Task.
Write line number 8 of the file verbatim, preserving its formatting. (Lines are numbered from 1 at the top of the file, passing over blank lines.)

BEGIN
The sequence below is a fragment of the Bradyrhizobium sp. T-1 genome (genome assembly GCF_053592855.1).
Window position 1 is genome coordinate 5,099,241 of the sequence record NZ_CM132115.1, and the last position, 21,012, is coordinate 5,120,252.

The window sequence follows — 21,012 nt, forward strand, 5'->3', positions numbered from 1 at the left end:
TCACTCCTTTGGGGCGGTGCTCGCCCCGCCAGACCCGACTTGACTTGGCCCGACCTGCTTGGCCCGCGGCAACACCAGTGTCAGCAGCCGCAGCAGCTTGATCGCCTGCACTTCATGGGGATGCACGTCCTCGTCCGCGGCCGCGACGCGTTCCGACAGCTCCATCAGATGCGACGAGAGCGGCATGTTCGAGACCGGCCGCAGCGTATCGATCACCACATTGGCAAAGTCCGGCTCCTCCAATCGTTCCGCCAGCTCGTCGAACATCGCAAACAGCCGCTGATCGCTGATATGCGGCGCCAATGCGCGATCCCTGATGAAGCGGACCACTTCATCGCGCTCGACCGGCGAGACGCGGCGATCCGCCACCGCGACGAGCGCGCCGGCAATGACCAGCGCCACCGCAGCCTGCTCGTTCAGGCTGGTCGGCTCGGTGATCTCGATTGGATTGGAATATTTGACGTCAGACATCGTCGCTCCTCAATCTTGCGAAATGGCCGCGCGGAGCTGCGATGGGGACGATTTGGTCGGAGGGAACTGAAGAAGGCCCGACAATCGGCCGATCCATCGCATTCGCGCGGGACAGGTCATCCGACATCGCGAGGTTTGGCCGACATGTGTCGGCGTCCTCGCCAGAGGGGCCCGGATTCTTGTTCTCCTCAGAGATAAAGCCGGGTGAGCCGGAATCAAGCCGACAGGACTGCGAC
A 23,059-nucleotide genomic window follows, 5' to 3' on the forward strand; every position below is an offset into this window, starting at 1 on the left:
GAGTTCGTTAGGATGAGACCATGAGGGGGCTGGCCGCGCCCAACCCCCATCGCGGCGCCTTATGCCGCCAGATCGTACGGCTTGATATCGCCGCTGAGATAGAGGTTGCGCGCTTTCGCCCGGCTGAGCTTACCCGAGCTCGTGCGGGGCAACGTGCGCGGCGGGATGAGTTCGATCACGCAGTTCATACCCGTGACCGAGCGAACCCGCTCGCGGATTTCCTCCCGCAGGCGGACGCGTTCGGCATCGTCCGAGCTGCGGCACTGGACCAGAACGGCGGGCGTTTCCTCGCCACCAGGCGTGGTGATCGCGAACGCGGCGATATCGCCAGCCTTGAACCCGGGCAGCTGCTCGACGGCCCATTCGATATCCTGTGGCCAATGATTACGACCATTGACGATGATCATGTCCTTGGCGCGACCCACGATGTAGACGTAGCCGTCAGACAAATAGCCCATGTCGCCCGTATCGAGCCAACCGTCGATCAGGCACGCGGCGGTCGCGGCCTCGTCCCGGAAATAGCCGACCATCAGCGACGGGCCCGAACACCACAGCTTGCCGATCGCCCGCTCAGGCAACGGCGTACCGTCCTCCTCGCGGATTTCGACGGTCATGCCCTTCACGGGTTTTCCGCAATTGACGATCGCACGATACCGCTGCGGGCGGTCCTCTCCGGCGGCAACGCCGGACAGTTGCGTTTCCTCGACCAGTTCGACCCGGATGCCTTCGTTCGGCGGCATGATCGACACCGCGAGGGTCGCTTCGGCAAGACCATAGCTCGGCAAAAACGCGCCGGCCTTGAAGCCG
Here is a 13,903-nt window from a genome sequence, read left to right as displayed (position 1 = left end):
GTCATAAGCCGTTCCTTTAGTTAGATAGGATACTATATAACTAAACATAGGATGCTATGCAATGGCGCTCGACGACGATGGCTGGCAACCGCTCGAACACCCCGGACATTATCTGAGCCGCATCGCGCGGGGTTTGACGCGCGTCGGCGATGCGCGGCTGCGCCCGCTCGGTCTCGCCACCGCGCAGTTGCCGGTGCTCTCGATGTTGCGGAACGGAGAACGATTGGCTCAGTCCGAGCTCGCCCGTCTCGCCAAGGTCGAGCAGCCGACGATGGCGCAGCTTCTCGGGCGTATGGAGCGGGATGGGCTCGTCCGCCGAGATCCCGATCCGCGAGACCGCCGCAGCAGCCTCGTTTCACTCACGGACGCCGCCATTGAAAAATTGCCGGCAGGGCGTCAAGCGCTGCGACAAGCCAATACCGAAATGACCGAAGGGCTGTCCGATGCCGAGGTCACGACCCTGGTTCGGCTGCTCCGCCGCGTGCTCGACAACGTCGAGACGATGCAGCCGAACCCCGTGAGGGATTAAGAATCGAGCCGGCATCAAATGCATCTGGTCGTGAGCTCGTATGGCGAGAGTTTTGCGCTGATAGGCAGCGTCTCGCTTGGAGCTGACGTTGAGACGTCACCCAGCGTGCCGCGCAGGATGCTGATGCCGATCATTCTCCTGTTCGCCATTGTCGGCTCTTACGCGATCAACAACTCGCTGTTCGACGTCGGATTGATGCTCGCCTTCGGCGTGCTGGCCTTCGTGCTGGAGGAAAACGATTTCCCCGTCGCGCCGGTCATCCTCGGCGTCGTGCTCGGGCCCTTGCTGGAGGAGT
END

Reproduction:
GTCATAAGCCGTTCCTTTAGTTAGATAGGATACTATATAACTAAACATAGGATGCTATGCAATGGCGCTCGACGACGATGGCTGGCAACCGCTCGAACACCCCGGACATTATCTGAGCCGCATCGCGCGGGGTTTGACGCGCGTCGGCGATGCGCGGCTGCGCCCGCTCGGTCTCGCCACCGCGCAGTTGCCGGTGCTCTCGATGTTGCGGAACGGAGAACGATTGGCTCAGTCCGAGCTCGCCCGTCTCGCCAAGGTCGAGCAGCCGACGATGGCGCAGCTTCTCGGGCGTATGGAGCGGGATGGGCTCGTCCGCCGAGATCCCGATCCGCGAGACCGCCGCAGCAGCCTCGTTTCACTCACGGACGCCGCCATTGAAAAATTGCCGGCAGGGCGTCAAGCGCTGCGACAAGCCAATACCGAAATGACCGAAGGGCTGTCCGATGCCGAGGTCACGACCCTGGTTCGGCTGCTCCGCCGCGTGCTCGACAACGTCGAGACGATGCAGCCGAACCCCGTGAGGGATTAAGAATCGAGCCGGCATCAAATGCATCTGGTCGTGAGCTCGTATGGCGAGAGTTTTGCGCTGATAGGCAGCGTCTCGCTTGGAGCTGACGTTGAGACGTCACCCAGCGTGCCGCGCAGGATGCTGATGCCGATCATTCTCCTGTTCGCCATTGTCGGCTCTTACGCGATCAACAACTCGCTGTTCGACGTCGGATTGATGCTCGCCTTCGGCGTGCTGGCCTTCGTGCTGGAGGAAAACGATTTCCCCGTCGCGCCGGTCATCCTCGGCGTCGTGCTCGGGCCCTTGCTGGAGGAGT